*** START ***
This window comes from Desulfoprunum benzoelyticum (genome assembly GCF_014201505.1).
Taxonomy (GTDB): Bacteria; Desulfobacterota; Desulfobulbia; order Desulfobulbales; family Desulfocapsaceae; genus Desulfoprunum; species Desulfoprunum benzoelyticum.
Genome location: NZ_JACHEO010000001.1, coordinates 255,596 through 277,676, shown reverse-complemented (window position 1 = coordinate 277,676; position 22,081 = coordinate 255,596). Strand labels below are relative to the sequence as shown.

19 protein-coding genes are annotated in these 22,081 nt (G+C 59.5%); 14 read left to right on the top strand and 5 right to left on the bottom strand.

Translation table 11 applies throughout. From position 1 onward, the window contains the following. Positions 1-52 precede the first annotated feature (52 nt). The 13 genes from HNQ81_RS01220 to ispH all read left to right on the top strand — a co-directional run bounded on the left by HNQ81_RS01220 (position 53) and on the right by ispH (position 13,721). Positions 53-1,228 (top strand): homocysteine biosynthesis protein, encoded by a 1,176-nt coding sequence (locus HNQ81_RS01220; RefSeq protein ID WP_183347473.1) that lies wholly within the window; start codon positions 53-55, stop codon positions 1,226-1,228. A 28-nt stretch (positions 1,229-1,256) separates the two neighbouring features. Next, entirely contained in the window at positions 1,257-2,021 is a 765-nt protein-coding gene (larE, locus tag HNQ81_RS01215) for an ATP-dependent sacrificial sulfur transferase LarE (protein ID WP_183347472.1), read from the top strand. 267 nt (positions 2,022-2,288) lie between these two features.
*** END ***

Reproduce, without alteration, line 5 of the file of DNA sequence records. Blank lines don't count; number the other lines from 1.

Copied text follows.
Translation table 11 applies throughout. From position 1 onward, the window contains the following. Positions 1-52 precede the first annotated feature (52 nt). The 13 genes from HNQ81_RS01220 to ispH all read left to right on the top strand — a co-directional run bounded on the left by HNQ81_RS01220 (position 53) and on the right by ispH (position 13,721). Positions 53-1,228 (top strand): homocysteine biosynthesis protein, encoded by a 1,176-nt coding sequence (locus HNQ81_RS01220; RefSeq protein ID WP_183347473.1) that lies wholly within the window; start codon positions 53-55, stop codon positions 1,226-1,228. A 28-nt stretch (positions 1,229-1,256) separates the two neighbouring features. Next, entirely contained in the window at positions 1,257-2,021 is a 765-nt protein-coding gene (larE, locus tag HNQ81_RS01215) for an ATP-dependent sacrificial sulfur transferase LarE (protein ID WP_183347472.1), read from the top strand. 267 nt (positions 2,022-2,288) lie between these two features.